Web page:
When asked what behaviors I’d like to change before the start of SCA, a number of possibilities began to spring to mind; time management quit smoking, be more observant, etc… All behaviors that I would definitely benefit from enhancing before the start of term. But when it came to deciding on one I would correct in 21 days, they all felt too broad and abstract to take on in the time given.
I needed to choose a habit that was more concrete and I could actually practice day to day.
I arrived at meditation, although fully aware of the stereotypes connected to the word, it’s a habit that people seem to swear by. In the past, I have listened to friends and family rave about its positive impacts. I have always nodded, ooo’d and ahhh’d and promised to give it a try, and genuinely keen too, but knowing in the back of my mind I wouldn’t…always feeling I didn’t have enough time.
But when I got Marc’s email, asking us to actively choose a new habit I thought it would be a good time to give it a go. So I downloaded the app ‘Headspace’ and began trying to practice.
I followed all the instructions and kept with it, but spent a lot of time subconsciously drifting off to other thoughts, and getting distracted. I know you don’t get the hang of it immediately, but I just wasn’t convinced I was getting it right. So instead of giving up, I decided to explore the context of it.
I started by looking at the creator of ‘Headspace,’ Andy Puddicombe, a mindfulness expert who had dropped out of uni to become a monk. I listened to his TED talk which helped me understand a bit more about how and why it works. In his talk, he was quick to acknowledge the stereotypes and assumptions of meditation but gave some interesting insight into why he believes it’s so valuable.
But there was one point he made that particularly grabbed my attention.
“Our minds are lost in thought almost 47 percent of the time.” (Killingsworth et al. 2010)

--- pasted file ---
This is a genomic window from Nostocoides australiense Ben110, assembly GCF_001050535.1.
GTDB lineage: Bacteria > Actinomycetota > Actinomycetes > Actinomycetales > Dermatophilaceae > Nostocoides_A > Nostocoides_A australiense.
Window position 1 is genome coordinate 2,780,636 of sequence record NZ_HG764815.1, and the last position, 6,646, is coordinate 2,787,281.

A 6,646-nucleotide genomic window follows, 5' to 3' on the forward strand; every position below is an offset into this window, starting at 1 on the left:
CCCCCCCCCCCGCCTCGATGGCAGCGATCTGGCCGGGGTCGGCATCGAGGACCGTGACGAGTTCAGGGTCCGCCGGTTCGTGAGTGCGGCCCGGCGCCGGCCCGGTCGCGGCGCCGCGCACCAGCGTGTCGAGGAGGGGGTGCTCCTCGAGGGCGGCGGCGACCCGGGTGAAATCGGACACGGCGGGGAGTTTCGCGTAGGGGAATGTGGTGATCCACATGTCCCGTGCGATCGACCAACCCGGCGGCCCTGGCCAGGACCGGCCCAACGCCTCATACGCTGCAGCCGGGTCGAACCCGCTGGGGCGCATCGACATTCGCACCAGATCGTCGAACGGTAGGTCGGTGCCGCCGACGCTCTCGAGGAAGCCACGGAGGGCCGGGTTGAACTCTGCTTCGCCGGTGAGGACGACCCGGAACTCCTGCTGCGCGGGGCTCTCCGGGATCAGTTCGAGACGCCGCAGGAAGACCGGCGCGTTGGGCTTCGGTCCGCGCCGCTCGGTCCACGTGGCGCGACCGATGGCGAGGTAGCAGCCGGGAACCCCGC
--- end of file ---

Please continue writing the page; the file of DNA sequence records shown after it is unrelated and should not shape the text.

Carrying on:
This is a big number and left me curious about its truth and even more so about what the word mindfulness actually meant.
I began to explore a bit further, looking at mindfulness and behavior change. I listened to a psychologist called Judson Brewer, who talked about curiosity & mindfulness. He’d done a study using mindfulness training to get people to quit smoking. He says; “with mindfulness training, we dropped the bit about forcing and instead focused on being curious…” becoming curious challenges us to consider what our habits actually do for us.
The psychologist Daniel Goleman explores the subject in terms of a science of attention, he says;
“Open awareness, a form of attention that allows the mind to wander freely… a crucial stage in creativity. It lets us come up with…new combinations of different elements… that will pay off in a creative insight.”
The subject had me intrigued and like most things, when you start noticing something it begins to pop up everywhere. Like in the books I was reading, such as ‘Lateral Thinking’ or in ‘Nudge’. With all this in mind there has to be some truth to it, so for 10 minutes a day, I am continuing with my meditation. Still not entirely sure I have got the hang of it, but I like the idea of it, so I’ll keep going and see where I get to.